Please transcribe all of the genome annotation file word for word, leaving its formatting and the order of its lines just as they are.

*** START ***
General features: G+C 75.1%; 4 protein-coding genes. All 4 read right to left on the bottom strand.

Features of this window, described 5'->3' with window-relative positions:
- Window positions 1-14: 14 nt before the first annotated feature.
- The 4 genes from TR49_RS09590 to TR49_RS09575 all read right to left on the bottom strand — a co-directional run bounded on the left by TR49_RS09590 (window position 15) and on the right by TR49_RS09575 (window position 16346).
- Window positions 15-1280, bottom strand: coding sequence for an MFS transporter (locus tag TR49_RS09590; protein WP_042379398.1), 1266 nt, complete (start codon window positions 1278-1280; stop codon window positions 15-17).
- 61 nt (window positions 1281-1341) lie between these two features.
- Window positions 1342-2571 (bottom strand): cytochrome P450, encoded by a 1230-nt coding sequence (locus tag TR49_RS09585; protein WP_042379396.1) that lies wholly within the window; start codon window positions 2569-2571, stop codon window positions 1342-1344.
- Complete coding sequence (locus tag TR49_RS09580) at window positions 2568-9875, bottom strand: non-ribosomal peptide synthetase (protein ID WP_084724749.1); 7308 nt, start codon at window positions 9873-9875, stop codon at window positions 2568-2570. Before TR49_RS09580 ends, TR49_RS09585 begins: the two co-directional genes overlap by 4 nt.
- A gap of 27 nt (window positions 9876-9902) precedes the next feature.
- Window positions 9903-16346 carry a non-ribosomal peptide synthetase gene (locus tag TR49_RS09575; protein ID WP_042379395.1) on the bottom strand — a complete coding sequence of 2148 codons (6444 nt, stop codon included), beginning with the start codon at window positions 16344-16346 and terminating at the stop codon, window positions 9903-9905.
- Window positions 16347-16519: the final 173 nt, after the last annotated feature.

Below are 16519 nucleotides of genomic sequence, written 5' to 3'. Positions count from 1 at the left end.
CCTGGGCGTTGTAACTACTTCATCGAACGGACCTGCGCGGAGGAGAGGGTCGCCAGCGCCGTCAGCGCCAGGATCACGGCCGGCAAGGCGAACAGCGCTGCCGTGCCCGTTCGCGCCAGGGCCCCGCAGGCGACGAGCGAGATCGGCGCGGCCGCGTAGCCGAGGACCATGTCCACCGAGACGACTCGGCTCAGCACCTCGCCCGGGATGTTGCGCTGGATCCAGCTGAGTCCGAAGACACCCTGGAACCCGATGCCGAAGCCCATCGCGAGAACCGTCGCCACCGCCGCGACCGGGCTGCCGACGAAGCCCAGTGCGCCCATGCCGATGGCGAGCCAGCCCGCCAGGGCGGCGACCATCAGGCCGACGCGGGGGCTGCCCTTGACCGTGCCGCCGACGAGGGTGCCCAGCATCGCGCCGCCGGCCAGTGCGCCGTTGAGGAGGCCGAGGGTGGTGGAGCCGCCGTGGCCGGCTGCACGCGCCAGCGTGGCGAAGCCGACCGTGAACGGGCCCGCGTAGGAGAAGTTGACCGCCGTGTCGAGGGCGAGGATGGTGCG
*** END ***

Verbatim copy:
General features: G+C 75.1%; 4 protein-coding genes. All 4 read right to left on the bottom strand.

Features of this window, described 5'->3' with window-relative positions:
- Window positions 1-14: 14 nt before the first annotated feature.
- The 4 genes from TR49_RS09590 to TR49_RS09575 all read right to left on the bottom strand — a co-directional run bounded on the left by TR49_RS09590 (window position 15) and on the right by TR49_RS09575 (window position 16346).
- Window positions 15-1280, bottom strand: coding sequence for an MFS transporter (locus tag TR49_RS09590; protein WP_042379398.1), 1266 nt, complete (start codon window positions 1278-1280; stop codon window positions 15-17).
- 61 nt (window positions 1281-1341) lie between these two features.
- Window positions 1342-2571 (bottom strand): cytochrome P450, encoded by a 1230-nt coding sequence (locus tag TR49_RS09585; protein WP_042379396.1) that lies wholly within the window; start codon window positions 2569-2571, stop codon window positions 1342-1344.
- Complete coding sequence (locus tag TR49_RS09580) at window positions 2568-9875, bottom strand: non-ribosomal peptide synthetase (protein ID WP_084724749.1); 7308 nt, start codon at window positions 9873-9875, stop codon at window positions 2568-2570. Before TR49_RS09580 ends, TR49_RS09585 begins: the two co-directional genes overlap by 4 nt.
- A gap of 27 nt (window positions 9876-9902) precedes the next feature.
- Window positions 9903-16346 carry a non-ribosomal peptide synthetase gene (locus tag TR49_RS09575; protein ID WP_042379395.1) on the bottom strand — a complete coding sequence of 2148 codons (6444 nt, stop codon included), beginning with the start codon at window positions 16344-16346 and terminating at the stop codon, window positions 9903-9905.
- Window positions 16347-16519: the final 173 nt, after the last annotated feature.

Below are 16519 nucleotides of genomic sequence, written 5' to 3'. Positions count from 1 at the left end.
CCTGGGCGTTGTAACTACTTCATCGAACGGACCTGCGCGGAGGAGAGGGTCGCCAGCGCCGTCAGCGCCAGGATCACGGCCGGCAAGGCGAACAGCGCTGCCGTGCCCGTTCGCGCCAGGGCCCCGCAGGCGACGAGCGAGATCGGCGCGGCCGCGTAGCCGAGGACCATGTCCACCGAGACGACTCGGCTCAGCACCTCGCCCGGGATGTTGCGCTGGATCCAGCTGAGTCCGAAGACACCCTGGAACCCGATGCCGAAGCCCATCGCGAGAACCGTCGCCACCGCCGCGACCGGGCTGCCGACGAAGCCCAGTGCGCCCATGCCGATGGCGAGCCAGCCCGCCAGGGCGGCGACCATCAGGCCGACGCGGGGGCTGCCCTTGACCGTGCCGCCGACGAGGGTGCCCAGCATCGCGCCGCCGGCCAGTGCGCCGTTGAGGAGGCCGAGGGTGGTGGAGCCGCCGTGGCCGGCTGCACGCGCCAGCGTGGCGAAGCCGACCGTGAACGGGCCCGCGTAGGAGAAGTTGACCGCCGTGTCGAGGGCGAGGATGGTGCG